Egbert Austin Williams, 1874-1922 by Samuel Lumiere (between 1921 and 1922). Prints and Photographs Reading Room, Library of Congress.
Egbert "Bert" Austin Williams was one of the greatest entertainers in America's history. Born in the Bahamas on November 12, 1874, he came to the United States permanently in 1885.
Williams met George Walker in San Francisco in 1893 and the two formed what became the most successful comedy team of their time. After appearing on Broadway in Victor Herbert's The Gold Bug (1896), Williams and Walker created pioneering vaudeville shows and full musical theater productions, including Senegambian Carnival (1897), The Policy Players (1899), The Sons of Ham (1900), their biggest hit, In Dahomey (1902)--which also played in London the following year, Abyssinia (1906), and Bandana Land (1907).
When Walker retired in 1908 due to illness, Williams starred in Mr. Load of Koal (1909)--the last black musical on Broadway for more than ten years. Unable to continue producing shows without Walker, Williams signed on with the Ziegfeld Follies in 1910--the only black performer in this famous review. He explained this controversial move saying, "... colored show business is at a low ebb just now ... it was far better to have joined a large white show than to have starred in a colored show, considering conditions." Williams stayed with the Follies through 1919, after which he appeared with Eddie Cantor in Broadway Brevities (1920) and Under the Bamboo Tree (1921-22). While on tour with the latter show, his failing health caught up with him and he contracted pneumonia. Williams died in New York City on March 4, 1922.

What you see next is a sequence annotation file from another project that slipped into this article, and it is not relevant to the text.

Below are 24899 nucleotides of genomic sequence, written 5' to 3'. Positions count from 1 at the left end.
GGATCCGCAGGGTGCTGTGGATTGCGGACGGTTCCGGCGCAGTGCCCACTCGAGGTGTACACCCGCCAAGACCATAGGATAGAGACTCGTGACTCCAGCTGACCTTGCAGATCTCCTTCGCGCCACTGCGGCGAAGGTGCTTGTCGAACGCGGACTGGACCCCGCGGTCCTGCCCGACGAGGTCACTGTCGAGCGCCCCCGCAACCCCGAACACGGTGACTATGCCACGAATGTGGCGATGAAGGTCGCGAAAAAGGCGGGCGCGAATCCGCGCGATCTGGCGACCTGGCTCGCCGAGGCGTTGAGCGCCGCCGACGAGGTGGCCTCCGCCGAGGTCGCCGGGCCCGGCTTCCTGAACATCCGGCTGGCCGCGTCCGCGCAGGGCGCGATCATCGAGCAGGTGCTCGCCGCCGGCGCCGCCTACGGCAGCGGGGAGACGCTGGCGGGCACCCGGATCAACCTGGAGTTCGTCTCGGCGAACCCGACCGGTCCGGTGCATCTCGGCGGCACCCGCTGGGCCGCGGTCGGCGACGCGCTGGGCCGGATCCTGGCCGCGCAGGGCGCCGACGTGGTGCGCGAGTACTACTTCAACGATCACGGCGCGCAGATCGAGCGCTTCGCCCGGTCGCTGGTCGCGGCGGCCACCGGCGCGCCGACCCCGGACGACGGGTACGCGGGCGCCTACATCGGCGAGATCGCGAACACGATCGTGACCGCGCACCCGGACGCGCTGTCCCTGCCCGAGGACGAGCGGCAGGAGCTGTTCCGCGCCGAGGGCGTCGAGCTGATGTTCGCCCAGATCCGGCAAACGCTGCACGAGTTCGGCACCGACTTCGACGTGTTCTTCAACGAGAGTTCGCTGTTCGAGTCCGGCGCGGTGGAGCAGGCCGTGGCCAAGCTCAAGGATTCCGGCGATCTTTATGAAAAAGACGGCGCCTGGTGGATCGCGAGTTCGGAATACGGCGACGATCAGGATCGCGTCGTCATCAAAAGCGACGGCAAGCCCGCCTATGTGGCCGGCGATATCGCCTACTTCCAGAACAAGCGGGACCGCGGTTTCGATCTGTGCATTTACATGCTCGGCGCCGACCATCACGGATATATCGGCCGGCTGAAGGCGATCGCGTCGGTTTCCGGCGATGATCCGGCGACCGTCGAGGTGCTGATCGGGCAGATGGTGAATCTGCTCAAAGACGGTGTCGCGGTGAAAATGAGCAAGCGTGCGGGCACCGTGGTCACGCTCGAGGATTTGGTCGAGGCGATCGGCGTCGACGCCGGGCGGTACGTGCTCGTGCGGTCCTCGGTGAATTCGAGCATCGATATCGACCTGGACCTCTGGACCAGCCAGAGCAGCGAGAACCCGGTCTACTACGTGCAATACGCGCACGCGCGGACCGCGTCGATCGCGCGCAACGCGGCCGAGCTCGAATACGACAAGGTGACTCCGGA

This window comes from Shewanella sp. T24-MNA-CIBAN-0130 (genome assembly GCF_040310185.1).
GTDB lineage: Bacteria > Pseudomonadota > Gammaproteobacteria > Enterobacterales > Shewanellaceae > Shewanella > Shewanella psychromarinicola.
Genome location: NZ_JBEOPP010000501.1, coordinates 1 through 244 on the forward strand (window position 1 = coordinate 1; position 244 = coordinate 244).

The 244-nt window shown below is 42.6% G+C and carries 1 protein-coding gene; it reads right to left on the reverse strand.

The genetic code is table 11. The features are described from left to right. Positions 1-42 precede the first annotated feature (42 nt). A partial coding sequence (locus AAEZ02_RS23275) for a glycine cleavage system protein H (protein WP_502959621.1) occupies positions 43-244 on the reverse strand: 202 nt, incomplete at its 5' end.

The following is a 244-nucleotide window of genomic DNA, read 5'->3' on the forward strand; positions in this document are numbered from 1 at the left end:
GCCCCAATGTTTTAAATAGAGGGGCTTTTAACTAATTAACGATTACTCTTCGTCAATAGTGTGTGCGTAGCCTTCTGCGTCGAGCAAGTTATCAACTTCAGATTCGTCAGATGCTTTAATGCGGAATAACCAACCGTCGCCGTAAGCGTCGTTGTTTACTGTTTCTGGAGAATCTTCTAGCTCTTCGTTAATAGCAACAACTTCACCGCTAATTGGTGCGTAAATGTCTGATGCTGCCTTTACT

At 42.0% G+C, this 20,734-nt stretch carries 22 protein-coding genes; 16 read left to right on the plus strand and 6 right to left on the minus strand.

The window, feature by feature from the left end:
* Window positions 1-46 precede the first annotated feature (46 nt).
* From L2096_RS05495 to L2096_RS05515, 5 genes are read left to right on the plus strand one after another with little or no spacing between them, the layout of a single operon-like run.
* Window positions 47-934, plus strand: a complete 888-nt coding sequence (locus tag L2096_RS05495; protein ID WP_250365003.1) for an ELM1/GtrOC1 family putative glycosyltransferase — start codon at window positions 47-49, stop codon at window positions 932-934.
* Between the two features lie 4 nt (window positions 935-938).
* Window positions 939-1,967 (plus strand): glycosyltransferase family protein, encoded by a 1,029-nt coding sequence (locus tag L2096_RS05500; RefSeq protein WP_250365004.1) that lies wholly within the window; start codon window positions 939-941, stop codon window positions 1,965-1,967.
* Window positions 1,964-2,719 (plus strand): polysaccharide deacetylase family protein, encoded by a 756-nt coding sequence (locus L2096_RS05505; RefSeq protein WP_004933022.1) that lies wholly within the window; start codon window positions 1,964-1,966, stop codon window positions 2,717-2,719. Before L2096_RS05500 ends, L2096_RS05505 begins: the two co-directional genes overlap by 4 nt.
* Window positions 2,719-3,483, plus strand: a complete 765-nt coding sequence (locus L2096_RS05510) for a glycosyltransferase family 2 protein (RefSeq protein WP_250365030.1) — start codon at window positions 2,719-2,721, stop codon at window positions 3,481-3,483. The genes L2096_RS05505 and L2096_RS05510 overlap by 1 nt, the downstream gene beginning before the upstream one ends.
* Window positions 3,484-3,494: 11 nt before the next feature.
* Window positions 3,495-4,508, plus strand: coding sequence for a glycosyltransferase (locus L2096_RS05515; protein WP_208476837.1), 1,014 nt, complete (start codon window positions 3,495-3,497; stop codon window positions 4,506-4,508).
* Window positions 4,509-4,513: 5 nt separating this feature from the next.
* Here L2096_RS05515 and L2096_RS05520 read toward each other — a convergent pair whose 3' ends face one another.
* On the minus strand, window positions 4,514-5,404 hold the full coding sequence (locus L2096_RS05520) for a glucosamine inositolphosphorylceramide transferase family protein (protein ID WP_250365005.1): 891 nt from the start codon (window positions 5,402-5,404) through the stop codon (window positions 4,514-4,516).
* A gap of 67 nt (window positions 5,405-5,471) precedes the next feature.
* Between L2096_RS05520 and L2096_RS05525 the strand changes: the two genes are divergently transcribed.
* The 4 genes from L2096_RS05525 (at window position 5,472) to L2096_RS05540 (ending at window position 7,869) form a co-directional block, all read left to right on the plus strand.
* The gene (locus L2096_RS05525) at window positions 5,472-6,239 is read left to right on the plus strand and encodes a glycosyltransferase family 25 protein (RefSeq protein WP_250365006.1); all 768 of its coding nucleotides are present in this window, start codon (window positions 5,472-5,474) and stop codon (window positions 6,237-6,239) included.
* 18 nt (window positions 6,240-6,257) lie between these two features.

Williams was also one of the most prolific black performers on recordings, making around 80 recordings from 1901-22. Indeed, his first recording sessions with George Walker for the Victor Company in 1901 are considered the first recordings by black performers for a major recording company. Williams signed with Columbia in 1906 and the majority of his recordings were with that company, including what became his signature number, "Nobody," with words written by Alex Rogers.